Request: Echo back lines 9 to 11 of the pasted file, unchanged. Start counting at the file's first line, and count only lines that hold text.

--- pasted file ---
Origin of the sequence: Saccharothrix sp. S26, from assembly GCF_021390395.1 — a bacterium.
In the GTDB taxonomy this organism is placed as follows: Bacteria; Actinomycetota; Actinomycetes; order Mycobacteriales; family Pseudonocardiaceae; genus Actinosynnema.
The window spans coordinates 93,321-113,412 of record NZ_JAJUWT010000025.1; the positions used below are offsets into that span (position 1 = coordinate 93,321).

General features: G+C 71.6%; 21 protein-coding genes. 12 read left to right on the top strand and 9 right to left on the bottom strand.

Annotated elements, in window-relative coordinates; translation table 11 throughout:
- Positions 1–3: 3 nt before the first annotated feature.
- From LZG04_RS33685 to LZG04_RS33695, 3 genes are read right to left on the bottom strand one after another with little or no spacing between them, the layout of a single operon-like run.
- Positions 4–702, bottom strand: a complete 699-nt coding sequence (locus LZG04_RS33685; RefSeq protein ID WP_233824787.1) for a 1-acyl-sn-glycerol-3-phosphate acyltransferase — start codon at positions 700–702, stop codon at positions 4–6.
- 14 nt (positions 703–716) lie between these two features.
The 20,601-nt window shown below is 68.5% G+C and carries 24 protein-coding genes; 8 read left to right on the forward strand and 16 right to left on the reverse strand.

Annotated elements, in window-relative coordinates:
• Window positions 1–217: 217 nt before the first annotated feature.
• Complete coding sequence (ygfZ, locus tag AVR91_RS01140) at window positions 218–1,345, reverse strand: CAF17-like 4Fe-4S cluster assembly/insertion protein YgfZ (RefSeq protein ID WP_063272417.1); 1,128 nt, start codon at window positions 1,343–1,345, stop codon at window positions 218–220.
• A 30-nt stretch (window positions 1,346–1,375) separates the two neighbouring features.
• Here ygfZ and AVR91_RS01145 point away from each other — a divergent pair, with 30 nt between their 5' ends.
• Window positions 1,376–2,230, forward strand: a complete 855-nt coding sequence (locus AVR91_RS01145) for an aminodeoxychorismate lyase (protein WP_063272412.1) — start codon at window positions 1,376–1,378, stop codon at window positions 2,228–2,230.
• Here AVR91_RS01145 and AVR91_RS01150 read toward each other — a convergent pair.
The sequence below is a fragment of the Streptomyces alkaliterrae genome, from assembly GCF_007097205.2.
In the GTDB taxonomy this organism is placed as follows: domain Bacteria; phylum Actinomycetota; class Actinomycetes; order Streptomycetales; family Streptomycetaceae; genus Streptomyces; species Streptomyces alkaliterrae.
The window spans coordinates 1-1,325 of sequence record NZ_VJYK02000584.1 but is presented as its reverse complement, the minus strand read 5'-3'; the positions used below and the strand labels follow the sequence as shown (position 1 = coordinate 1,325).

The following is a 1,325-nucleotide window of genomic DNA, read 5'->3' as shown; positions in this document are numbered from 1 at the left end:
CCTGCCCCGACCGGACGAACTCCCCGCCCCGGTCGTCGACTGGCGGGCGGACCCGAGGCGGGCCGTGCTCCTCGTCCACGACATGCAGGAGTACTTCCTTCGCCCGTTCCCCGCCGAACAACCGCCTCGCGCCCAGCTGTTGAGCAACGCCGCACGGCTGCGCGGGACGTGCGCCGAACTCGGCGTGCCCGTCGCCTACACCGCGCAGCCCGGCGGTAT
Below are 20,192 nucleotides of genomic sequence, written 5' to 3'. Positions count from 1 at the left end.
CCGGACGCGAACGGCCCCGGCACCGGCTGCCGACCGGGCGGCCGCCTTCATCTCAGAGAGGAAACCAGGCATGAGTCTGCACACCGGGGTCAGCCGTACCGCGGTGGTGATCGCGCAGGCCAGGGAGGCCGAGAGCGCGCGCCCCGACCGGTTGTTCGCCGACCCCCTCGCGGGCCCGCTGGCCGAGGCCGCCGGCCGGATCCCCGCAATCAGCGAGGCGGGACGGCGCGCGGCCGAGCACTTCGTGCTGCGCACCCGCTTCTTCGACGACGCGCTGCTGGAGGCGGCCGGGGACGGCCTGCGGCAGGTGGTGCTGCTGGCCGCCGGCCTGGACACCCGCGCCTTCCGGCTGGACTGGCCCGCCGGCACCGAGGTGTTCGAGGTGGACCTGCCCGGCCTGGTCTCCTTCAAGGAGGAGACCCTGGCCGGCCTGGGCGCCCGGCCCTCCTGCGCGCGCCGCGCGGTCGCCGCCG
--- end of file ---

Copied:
- 14 nt (positions 703–716) lie between these two features.
The 20,601-nt window shown below is 68.5% G+C and carries 24 protein-coding genes; 8 read left to right on the forward strand and 16 right to left on the reverse strand.

Annotated elements, in window-relative coordinates: